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After further hanging in the drying gourd, this sage leaf is ready to be processed.

When I am convinced that the sage has dried sufficiently, it goes into the mortar and pestle. To maintain an even consistency, I push my crushed sage through a sieve before storing it in a spice jar (similar to the way I harvest basil).

Sure, I don’t do any of the most obscure things that you can do with sage, but that’s just fine. You’d expect every hipster to do that, so instead I use my hand-picked organically-grown sage for common culinary uses. If it’s not obscure, at least it’s ironic.

My Modular Rooftop Garden, Part 1

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One of my favorite parts about being an urban-dwelling hipster is being able to have a roof garden. Seeing as how hipsters are generally a self-aggrandizing group, I manage to work it into many of my conversations. Examples below:

Example 1:
Other person: I sure do love this spring weather.
Me: I just hope we don’t get a late frost again this year. My organic heirloom radishes have already begin to sprout on my rooftop garden.
Other person: Oh that’s cool! Rooftop gardens are really popular now.
Me: Well, I had a rooftop garden before it was mainstream. You’re just jumping on the bandwagon.

Example 2:
Other person: I’m thinking of getting a burger, what are you doing for lunch?
Me: I packed a salad with organically grown lettuce, tomatoes, radishes, and cucumbers. I grow my own salads at home in my roof garden since the produce they sell at the farmers’ market is never fresh enough for my refined vegetarian palate. Meat is murder, murderer.

These are extreme examples, surely. Especially considering that I don’t think I have ever turned down an offer to grab a well-made burger, and I am rarely that obviously vindictive about other people’s life choices. The point remains the same: I have a roof garden.

The truth is that everyone can grow stuff. As a matter of fact, stuff has been growing all by itself for a long time. Roof gardening only has a few adjustments to compensate for the fact that you’re on a roof instead of on the ground. The biggest adjustment I had to make is moisture control. Our garden is on a black rubber roof, and I have had to employ various strategies in order to keep my vegetables well-watered. I had read about self-watering containers in The Urban Homestead a while back, and tried them out for the first time last year. This year we went into high production and tripled the amount of self-watering containers we use.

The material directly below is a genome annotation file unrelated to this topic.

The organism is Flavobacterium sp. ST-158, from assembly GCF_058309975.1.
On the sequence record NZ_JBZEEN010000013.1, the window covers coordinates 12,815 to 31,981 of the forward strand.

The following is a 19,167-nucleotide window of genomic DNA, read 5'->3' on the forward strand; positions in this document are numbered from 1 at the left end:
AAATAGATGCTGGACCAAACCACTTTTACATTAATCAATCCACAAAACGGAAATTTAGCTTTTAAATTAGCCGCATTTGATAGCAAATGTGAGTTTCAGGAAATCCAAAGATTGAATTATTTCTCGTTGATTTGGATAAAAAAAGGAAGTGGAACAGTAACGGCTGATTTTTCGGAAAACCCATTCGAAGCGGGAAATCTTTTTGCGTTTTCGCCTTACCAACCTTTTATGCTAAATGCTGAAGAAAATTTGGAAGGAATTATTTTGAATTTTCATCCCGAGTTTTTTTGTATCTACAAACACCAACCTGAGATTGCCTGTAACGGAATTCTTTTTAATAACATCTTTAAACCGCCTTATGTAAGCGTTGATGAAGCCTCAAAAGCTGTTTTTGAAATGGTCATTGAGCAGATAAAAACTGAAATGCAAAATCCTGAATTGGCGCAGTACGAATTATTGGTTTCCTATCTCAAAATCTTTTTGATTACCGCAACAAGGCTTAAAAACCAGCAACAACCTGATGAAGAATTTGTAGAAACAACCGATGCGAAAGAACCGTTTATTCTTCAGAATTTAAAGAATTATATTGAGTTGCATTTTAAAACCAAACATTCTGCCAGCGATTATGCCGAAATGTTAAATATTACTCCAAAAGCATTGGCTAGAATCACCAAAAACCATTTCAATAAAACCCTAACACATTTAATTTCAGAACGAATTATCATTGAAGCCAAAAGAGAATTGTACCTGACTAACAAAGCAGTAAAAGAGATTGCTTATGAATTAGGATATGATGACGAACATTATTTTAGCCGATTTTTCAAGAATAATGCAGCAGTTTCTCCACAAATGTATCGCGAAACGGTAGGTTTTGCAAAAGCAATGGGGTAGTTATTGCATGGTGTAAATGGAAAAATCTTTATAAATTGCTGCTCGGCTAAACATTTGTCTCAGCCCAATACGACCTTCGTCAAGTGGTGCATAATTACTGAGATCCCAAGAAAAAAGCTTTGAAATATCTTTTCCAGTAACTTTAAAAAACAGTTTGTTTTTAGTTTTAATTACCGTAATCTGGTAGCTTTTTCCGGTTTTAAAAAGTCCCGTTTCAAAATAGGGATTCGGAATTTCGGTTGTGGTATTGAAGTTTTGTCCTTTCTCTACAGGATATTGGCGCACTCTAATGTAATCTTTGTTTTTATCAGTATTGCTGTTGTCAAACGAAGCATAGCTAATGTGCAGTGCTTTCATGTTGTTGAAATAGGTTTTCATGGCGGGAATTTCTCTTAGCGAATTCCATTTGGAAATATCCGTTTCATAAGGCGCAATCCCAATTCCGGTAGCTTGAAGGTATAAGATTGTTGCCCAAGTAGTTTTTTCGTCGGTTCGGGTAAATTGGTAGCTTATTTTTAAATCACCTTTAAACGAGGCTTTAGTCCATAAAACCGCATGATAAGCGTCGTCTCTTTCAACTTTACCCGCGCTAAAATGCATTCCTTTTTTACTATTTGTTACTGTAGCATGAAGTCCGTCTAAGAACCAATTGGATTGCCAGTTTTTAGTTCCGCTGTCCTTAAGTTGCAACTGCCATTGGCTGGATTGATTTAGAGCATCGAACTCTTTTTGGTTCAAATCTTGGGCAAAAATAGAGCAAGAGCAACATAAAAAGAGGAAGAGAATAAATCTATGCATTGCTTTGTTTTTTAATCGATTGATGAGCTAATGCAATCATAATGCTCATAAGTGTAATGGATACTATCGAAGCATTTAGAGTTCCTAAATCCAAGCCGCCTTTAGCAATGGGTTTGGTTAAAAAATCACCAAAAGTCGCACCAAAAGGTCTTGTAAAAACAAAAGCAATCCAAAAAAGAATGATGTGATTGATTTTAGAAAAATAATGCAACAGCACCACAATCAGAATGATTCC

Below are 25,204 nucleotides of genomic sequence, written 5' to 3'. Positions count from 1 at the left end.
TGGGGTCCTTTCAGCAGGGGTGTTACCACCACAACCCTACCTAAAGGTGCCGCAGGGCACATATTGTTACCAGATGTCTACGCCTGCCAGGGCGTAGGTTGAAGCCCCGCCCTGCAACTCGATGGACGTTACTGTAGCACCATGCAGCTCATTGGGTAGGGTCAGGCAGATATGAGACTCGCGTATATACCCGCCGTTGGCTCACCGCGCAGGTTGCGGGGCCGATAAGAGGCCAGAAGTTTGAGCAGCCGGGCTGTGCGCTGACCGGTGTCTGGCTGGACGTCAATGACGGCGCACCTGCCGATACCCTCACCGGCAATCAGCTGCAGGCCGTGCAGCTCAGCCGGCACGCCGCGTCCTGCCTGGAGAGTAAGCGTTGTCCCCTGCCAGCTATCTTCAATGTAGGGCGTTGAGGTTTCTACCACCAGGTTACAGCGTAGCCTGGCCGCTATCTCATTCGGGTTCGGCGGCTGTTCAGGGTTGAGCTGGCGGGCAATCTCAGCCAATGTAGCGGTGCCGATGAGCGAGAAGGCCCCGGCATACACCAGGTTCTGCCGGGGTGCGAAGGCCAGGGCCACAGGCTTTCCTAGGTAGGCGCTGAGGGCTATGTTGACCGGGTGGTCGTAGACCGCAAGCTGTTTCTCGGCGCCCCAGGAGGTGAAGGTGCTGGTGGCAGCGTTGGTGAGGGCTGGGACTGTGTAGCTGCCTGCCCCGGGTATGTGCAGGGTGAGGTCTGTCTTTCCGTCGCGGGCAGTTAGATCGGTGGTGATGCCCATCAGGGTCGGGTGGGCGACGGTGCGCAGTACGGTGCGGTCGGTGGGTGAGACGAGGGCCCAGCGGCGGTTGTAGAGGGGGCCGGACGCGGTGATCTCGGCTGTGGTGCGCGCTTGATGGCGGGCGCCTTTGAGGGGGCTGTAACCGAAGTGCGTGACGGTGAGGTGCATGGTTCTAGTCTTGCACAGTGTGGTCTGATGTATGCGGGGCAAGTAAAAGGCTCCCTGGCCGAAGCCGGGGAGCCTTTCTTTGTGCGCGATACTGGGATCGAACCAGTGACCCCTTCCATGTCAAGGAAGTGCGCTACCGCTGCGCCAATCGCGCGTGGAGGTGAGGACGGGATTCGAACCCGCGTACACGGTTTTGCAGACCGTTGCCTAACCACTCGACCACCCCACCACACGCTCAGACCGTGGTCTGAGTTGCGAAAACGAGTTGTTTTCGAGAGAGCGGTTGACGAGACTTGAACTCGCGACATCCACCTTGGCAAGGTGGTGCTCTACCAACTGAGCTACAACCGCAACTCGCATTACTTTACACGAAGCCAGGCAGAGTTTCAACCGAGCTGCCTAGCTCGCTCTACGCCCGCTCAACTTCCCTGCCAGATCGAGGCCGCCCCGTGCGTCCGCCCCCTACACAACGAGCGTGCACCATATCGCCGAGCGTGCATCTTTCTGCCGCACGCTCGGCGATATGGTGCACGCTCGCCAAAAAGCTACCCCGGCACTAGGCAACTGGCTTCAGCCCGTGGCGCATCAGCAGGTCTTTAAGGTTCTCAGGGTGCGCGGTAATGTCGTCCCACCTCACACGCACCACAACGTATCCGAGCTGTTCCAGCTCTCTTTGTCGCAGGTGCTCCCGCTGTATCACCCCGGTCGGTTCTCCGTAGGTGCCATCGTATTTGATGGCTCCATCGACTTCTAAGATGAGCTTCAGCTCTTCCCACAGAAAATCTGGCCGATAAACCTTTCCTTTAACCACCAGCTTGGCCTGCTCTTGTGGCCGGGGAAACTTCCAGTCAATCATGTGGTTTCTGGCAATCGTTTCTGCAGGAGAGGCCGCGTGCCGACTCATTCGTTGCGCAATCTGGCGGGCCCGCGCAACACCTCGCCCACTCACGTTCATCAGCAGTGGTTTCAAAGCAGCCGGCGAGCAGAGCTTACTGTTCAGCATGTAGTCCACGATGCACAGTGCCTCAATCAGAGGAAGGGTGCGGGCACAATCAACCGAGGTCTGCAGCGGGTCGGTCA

Building a SWC is a fairly simple process, and consists of two nesting 5-gallon buckets, a wicking chamber, and a piece of PVC. I only caution you to make sure that you use food-grade plastics so as not to leach any harmful chemicals into the vegetables you are growing. I found old pickle or sauerkraut buckets from a local restaurant that didn’t charge me to take them off their hands. The smaller wicking chamber we made out of 32 oz yogurt and sour cream containers.

The way they work is really ingenious, and unfortunately I can’t even take credit. Between the two nesting buckets there forms an open reservoir. The smaller container, drilled with many holes, goes into that reservoir. When everything is put together, a PVC pipe goes from the top of the bucket lid down into the reservoir, allowing you to easily fill the reservoir with water. After filling the inner bucket with dirt, the smaller container acts as a wicking chamber, drawing the moisture up from the reservoir and delivering it to the growing vegetables. This closed system keeps evaporation to a minimum and an even moisture level in the soil throughout the hottest days of summer.